Harvard Educational Review
  1. Spring 2004 Issue »

    Multiple Pathways to Early Academic Achievement

    NICHD Early Child Care Research Network
    Using data from the National Institute of Child Health and Human Development (NICHD) Study of Early Child Care and Youth Development, the NICHD Early Child Care Research Network (ECCRN) constructed a structural model predicting reading and mathematics achievement in first-grade children from parenting, child-care, and first-grade schooling environments, which is presented in this article. The model provided a strong fit for the data, and parenting emerged as the strongest single contextual predictor of children’s achievement. Nevertheless, the child-care and first-grade schooling contexts independently contributed to children’s academic performance. There were also a number of indirect pathways of prediction that combined environmental and child factors. Overall, results confirmed that multiple factors act in concert over the school transition period to shape children’s reading and mathematics skills. (pp. 1–29)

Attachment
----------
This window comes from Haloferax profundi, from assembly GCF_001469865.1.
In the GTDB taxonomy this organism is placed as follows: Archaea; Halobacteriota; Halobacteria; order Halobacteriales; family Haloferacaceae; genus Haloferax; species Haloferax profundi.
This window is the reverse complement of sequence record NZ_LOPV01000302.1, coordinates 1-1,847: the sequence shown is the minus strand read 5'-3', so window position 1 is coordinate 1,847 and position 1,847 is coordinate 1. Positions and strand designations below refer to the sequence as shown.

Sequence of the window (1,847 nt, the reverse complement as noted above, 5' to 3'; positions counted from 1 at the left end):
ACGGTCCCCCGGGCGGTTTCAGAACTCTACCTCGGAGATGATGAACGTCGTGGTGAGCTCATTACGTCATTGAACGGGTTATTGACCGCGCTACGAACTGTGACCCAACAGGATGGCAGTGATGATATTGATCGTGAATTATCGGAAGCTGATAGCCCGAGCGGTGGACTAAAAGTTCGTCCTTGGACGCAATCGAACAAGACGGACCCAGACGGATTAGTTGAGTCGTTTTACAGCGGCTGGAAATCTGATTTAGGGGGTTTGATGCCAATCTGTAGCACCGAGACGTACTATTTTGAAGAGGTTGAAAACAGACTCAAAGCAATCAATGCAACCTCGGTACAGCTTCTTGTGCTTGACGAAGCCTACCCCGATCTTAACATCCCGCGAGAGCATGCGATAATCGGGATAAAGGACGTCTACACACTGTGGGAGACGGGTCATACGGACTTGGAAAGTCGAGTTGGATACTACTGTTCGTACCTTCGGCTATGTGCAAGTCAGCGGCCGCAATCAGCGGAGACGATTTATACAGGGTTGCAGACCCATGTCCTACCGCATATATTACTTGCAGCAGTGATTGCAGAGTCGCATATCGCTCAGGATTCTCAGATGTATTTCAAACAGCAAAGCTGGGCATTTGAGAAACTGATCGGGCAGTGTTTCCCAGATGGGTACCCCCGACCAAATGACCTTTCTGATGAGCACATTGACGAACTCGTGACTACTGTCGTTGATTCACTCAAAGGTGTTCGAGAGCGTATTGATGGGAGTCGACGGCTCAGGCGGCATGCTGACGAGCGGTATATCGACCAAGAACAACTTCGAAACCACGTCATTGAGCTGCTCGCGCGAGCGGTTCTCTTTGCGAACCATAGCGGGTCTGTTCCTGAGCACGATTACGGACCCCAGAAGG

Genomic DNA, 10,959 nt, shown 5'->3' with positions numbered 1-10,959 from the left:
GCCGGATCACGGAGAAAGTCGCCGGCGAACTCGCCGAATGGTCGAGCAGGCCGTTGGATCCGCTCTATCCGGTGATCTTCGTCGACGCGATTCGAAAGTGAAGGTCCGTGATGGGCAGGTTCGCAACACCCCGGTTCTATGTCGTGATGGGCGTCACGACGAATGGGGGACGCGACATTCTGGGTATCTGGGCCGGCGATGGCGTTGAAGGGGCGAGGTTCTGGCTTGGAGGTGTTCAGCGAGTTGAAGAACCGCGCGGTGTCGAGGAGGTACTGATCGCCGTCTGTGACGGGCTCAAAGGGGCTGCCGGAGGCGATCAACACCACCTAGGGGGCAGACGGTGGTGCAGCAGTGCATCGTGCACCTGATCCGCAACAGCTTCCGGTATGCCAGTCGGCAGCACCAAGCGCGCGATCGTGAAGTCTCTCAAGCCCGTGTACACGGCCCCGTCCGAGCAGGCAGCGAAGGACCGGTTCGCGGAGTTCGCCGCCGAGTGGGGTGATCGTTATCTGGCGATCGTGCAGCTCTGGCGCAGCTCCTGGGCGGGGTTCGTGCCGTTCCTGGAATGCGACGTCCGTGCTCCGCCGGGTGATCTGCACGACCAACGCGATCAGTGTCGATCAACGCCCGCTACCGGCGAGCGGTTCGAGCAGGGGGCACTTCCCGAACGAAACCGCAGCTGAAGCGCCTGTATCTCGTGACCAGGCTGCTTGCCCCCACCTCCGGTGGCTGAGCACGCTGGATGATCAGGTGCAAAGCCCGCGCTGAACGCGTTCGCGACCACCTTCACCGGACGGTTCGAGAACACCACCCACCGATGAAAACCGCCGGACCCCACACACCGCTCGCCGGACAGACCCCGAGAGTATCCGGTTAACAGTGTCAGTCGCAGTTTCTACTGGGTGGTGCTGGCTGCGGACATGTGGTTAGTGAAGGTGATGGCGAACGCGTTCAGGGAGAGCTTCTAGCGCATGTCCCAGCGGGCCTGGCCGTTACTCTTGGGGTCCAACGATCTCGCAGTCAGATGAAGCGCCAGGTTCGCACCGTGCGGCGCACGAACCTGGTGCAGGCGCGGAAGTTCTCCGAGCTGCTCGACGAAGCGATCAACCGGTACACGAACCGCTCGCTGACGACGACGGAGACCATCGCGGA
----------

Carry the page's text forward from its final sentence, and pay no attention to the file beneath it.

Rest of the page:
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    Spring 2004 Issue

    Abstracts

    Multiple Pathways to Early Academic Achievement
    NICHD Early Child Care Research Network
    The Educational Science and Scientifically Based Instruction We Need
    Lessons from Reading Research and Policymaking
    Michael Pressley, Nell Duke, and Erica Boling

    Book Notes

    Challenges of Conflicting School Reforms
    By Mark Berends, JoAn Chun, Gina Schuyler, Sue Stockly, and R. J. Briggs

    A Student’s Guide to Methodology
    By Peter Clough and Cathy Nutbrown

    In the Deep Heart’s Core
    By Michael Johnston

    Using Data/Getting Results
    By Nancy Love

    Pregnant Bodies, Fertile Minds
    By Wendy Luttrell

    Lessons to Learn
    By Molly Ness

    Case Study Research
    By Robert K. Yin